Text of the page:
Wednesday, June 30, 2010

Sports columnist Aaron McFarling: O'Brien bona fide farmhand now

It's one thing to earn a paycheck playing baseball.

It's another to be a pro ballplayer.

For former Hidden Valley High School ace Mikey O'Brien, that transition -- more a shift in sensations than any literal cross of demarcation -- occurred 10 days ago.

Snapped up by the Yankees in the ninth round of the 2008 first-year player draft, O'Brien has been on the organization's payroll ever since. But it wasn't until June 20, when the 20-year-old right-hander took the mound for the first time at Richmond County Bank Ballpark on Staten Island, N.Y., that he truly felt like a minor-league pitcher.

The paid attendance that night was 7,171. That's roughly 7,150 more than the crowds who watched O'Brien toil in the Gulf Coast League heat the past two seasons. Among the unpaid spectators at this new venue: The Statue of Liberty herself, who peers over the outfield wall of the trendy park.

This was a bit more like it.

"Huge stadium, under the lights, big crowd cheering for you," O'Brien said by phone Tuesday. "It was a little nerve-racking at first. But once you throw that first pitch in there, it's the same game that you've always been playing and you don't even realize the crowd anymore. You just keep pitching.

"It's definitely a moment I'll never forget, though."

He wouldn't want to. O'Brien dazzled in his New York-Penn League debut, firing seven innings of two-hit ball. He allowed one unearned run and walked one while striking out four, leading the Staten Island Yankees to a 2-1 victory over Brooklyn.

O'Brien was nearly as good in his encore last Friday, holding Aberdeen to one run over six innings in a 4-1 Yankees win. Entering tonight's scheduled start at Aberdeen, he's 2-0 with 0.69 ERA.

His parents are driving from Roanoke to Maryland to watch tonight's start, marking the first time they've seen him pitch since he dominated the Group AA ranks as a high school senior.

It's not as though O'Brien hadn't been pitching since then, though.

He tossed 64 Gulf Coast League innings from 2008-09, but those games weren't exactly fan magnets. The matinees, played in Florida heat that reached triple digits, had a similar feel to extended spring training, where O'Brien spent the first half of this season.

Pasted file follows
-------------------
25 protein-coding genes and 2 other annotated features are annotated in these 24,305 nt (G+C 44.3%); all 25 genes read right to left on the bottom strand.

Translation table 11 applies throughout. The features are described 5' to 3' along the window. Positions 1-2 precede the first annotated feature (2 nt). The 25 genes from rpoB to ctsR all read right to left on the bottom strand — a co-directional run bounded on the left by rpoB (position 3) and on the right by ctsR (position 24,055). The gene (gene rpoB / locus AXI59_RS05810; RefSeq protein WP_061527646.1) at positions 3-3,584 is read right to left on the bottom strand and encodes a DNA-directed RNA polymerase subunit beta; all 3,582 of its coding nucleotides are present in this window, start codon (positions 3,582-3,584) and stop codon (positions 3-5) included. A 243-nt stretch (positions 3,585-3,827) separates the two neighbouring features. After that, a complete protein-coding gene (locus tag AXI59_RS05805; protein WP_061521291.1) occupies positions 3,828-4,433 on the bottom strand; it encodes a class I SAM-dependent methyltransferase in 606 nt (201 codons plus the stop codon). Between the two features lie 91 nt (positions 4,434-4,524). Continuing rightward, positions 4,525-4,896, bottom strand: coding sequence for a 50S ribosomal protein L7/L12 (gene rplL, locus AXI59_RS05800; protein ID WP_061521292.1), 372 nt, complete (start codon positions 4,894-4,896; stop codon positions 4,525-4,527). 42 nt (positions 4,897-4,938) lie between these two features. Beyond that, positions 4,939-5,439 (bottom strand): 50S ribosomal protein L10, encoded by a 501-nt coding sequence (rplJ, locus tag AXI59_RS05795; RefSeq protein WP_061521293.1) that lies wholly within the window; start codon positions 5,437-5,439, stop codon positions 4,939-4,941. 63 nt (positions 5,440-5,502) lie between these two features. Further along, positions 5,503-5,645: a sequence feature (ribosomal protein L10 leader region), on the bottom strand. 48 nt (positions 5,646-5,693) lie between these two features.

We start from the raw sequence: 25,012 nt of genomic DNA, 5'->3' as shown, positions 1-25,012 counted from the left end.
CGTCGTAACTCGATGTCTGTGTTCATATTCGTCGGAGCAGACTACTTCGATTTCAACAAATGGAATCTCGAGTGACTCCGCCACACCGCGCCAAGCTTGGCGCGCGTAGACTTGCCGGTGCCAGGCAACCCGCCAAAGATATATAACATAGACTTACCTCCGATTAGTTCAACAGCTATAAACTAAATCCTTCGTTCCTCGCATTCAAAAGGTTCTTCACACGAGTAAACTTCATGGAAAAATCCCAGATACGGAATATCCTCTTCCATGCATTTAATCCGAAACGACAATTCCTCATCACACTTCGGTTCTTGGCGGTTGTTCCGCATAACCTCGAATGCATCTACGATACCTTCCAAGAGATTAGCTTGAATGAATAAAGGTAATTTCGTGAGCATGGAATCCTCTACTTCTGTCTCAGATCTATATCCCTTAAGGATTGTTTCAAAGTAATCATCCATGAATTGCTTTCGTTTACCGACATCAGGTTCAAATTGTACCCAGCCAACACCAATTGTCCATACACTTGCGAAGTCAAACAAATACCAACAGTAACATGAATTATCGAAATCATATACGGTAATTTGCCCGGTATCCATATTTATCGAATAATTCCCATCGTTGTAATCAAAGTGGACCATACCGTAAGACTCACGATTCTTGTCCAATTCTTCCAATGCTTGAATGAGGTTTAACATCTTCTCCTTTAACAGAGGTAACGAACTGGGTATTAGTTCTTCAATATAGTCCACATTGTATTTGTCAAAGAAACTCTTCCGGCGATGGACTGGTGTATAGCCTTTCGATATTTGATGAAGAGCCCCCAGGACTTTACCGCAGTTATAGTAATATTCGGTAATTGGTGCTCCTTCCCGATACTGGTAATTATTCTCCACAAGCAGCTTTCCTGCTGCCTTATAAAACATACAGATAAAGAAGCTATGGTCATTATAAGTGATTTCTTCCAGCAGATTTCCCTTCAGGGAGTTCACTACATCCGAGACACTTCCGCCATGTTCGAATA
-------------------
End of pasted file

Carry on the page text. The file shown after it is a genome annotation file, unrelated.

"It's fun; it's just a grind," said O'Brien, who went 3-4 with a 5.06 ERA in the GCL.

"Every day getting up so early and practicing for a couple hours, then a game every day at noon. In that heat, it just really wears you out. But once you get through it, everything's good."

O'Brien learned a few things along the way, too. First lesson: The low-90s fastball and snapping curve that flummoxed prep hitters are useless if you don't locate them.

"I definitely had a lot of hard doubles hit off the fence off me, especially my first year," O'Brien said with a chuckle.

"It's just one of those things where you have to experience it firsthand, no matter how many people tell you that you can't throw that here. You have to be pitching and have it hit off you. It's kind of like a rude awakening."

O'Brien had hoped to open this campaign in a full-season league, but the Yankees opted to keep him in extended spring until the draft. He took advantage of the opportunity, working with his pitching coach to refine his curve and change-up and fine-tune his location.

"If you're throwing the ball up in the strike zone, they're going to hit it a really long way," O'Brien said.

"That's the main thing that I focused on this spring; I didn't care [about velocity]. I wasn't asking to see how hard I was throwing. My main focus was keeping the ball down in the strike zone, and that's where it's really paid off.

"I'm not striking out a lot of guys, but I'm keeping my pitch count down, which has allowed me to pitch farther in the game. I'm just making my defense work behind me, and they've been doing a great job of that."

For the time being, O'Brien and his teammates are living in the dorms of Wagner University. They're slated to move into a hotel at the end of July.

O'Brien -- whose only previous visit to New York came when he was in elementary school -- is just a ferry and cab ride away from Yankee Stadium, the destination he's trying to reach in a few years.

"I love it," he said of the city. "It's definitely a little different from Roanoke, but it's pretty interesting. I got to go to Times Square with a couple guys that had never been up to New York before, and we just went walking around and got to see all the buildings and stuff.

"It's definitely a cool experience. We're in the Yankees organization and we're getting to play in New York. That's awesome."

Even better now that he's a bona fide minor leaguer.

Read Aaron McFarling's Daily Sports Briefing weekday mornings at

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